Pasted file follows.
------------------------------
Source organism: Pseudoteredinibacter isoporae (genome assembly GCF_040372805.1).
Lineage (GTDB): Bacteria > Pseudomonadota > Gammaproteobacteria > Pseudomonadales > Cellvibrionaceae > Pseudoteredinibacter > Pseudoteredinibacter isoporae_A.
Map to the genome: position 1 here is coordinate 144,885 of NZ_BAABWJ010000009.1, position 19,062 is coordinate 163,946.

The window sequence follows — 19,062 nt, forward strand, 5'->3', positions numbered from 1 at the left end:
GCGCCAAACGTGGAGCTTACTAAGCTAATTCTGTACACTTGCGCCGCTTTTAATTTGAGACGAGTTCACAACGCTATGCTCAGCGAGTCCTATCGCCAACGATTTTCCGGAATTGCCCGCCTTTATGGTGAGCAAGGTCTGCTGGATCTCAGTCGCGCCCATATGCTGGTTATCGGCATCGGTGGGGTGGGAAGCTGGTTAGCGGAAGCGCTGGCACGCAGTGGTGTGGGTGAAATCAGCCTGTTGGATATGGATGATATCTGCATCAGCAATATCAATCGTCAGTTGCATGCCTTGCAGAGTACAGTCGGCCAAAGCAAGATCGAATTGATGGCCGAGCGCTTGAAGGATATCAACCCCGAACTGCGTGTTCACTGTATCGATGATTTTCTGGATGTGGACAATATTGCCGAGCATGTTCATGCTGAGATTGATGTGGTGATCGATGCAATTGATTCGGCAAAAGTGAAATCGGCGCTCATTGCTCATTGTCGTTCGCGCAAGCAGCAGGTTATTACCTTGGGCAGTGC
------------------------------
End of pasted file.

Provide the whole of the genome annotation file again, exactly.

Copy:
Source organism: Pseudoteredinibacter isoporae (genome assembly GCF_040372805.1).
Lineage (GTDB): Bacteria > Pseudomonadota > Gammaproteobacteria > Pseudomonadales > Cellvibrionaceae > Pseudoteredinibacter > Pseudoteredinibacter isoporae_A.
Map to the genome: position 1 here is coordinate 144,885 of NZ_BAABWJ010000009.1, position 19,062 is coordinate 163,946.

The window sequence follows — 19,062 nt, forward strand, 5'->3', positions numbered from 1 at the left end:
GCGCCAAACGTGGAGCTTACTAAGCTAATTCTGTACACTTGCGCCGCTTTTAATTTGAGACGAGTTCACAACGCTATGCTCAGCGAGTCCTATCGCCAACGATTTTCCGGAATTGCCCGCCTTTATGGTGAGCAAGGTCTGCTGGATCTCAGTCGCGCCCATATGCTGGTTATCGGCATCGGTGGGGTGGGAAGCTGGTTAGCGGAAGCGCTGGCACGCAGTGGTGTGGGTGAAATCAGCCTGTTGGATATGGATGATATCTGCATCAGCAATATCAATCGTCAGTTGCATGCCTTGCAGAGTACAGTCGGCCAAAGCAAGATCGAATTGATGGCCGAGCGCTTGAAGGATATCAACCCCGAACTGCGTGTTCACTGTATCGATGATTTTCTGGATGTGGACAATATTGCCGAGCATGTTCATGCTGAGATTGATGTGGTGATCGATGCAATTGATTCGGCAAAAGTGAAATCGGCGCTCATTGCTCATTGTCGTTCGCGCAAGCAGCAGGTTATTACCTTGGGCAGTGC